Madam Speaker, I should like to make a couple of quick comments and then ask the member some questions.
I have one comment about the Prime Minister's decision to allow CN to be privatized. It is pretty well known in this place, and the Prime Minister has said it publicly many times, that he does not always get his way. If cabinet makes a decision, like the rest of us who believe in the party process he will support the majority of opinion. That is difficult on that side over there where they try to play the smoke and mirrors game of their leader letting them do what they like when we all know he is probably the most draconian person in the place when it comes to not letting his members do what they want.
From a railroader's perspective and being the only railroader in the House, I have a bit of an advantage over my colleague from Calgary. He talked about the fact that there was problem with having Montreal designated as the place to keep CN headquarters.
Reformers continually tell us that they use the age old ability to find out what people think by going out and consulting. I was on the transport committee. My colleague opposite was also on the committee. We listened to many people talk about the effects of Montreal being the headquarters. We asked the investment bankers what they thought. The gentleman opposite being a business person would know that bankers are important people to ask. What did they say? They said that there would be no effect.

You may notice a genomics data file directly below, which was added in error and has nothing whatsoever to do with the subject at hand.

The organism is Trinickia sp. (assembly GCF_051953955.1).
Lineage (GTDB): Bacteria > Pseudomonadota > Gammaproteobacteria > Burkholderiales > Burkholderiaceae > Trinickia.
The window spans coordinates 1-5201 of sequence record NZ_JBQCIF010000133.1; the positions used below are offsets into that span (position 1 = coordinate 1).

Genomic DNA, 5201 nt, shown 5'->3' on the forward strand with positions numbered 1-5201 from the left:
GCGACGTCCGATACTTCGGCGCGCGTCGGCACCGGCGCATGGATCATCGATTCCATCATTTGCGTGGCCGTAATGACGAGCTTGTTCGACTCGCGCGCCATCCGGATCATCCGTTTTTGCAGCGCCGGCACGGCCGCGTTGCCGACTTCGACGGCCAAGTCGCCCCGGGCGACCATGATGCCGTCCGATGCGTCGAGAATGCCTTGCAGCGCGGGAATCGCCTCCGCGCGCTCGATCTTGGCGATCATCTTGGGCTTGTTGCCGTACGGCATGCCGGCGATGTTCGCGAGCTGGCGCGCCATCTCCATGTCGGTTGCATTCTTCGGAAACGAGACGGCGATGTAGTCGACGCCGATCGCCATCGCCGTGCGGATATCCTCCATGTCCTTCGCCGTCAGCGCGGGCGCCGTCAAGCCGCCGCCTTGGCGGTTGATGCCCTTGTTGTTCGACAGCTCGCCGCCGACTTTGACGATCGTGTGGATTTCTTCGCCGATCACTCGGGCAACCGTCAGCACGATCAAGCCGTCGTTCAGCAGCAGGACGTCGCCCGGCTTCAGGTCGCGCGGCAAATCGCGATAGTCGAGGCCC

Let me tell the House why. What is in Montreal at head office? There is a central calling bureau for railroaders. For people out there who do not know, it is a huge enterprise where every railroader who works for CN is called. It is a major undertaking that cost CN some $30 million to put into place in the last few years. To have that completely changed and transferred to another system would cost millions of dollars. Also, at CN or CP there is a central power bureau where every locomotive in the country is designated for a particular train or a particular piece of track. One would think it was outer space with all the technology involved there. To move the whole process to Edmonton or Calgary would cost the corporation literally millions of dollars.
It would not cost a cent of the sale of CN to maintain the headquarters in Montreal. Quite frankly it is good business practice to do so. Therefore the investment bankers have said to us that there is no problem.
On the 15 per cent retention I want to comment that CP, a privately owned company, does not have a restriction. In fact the most of CP owned by an individual is 11 per cent.
Investment bankers are saying on the one hand that there is no cost effect to having Montreal designated as the headquarters. In fact it would be worse if we tried to leave it open and someone suggested for political reasons because of the sovereignist and separatist problems in Montreal that we should move it. It would hurt the company if someone suggested it for political reasons. Leaving it there for stability reasons is a much more appropriate process.
CP is a private corporation. It has never had anyone purchase more than 11 per cent of the company. Investment bankers do not believe the 15 per cent limitation will have any effect on the sale.
Why would the Reform Party be so adamant that they are impediments to the sale and getting a good price for CN when they are not by reason of sound investment bankers, consultations the government has made and what we have heard as a committee from witnesses? Is that not what the Reform Party says it is all about: if people tell us it makes good sense then do it? We have been told it makes good sense. Why is the Reform Party not supporting that when everyone we have talked to says that it makes good sense and it will not affect the sale price?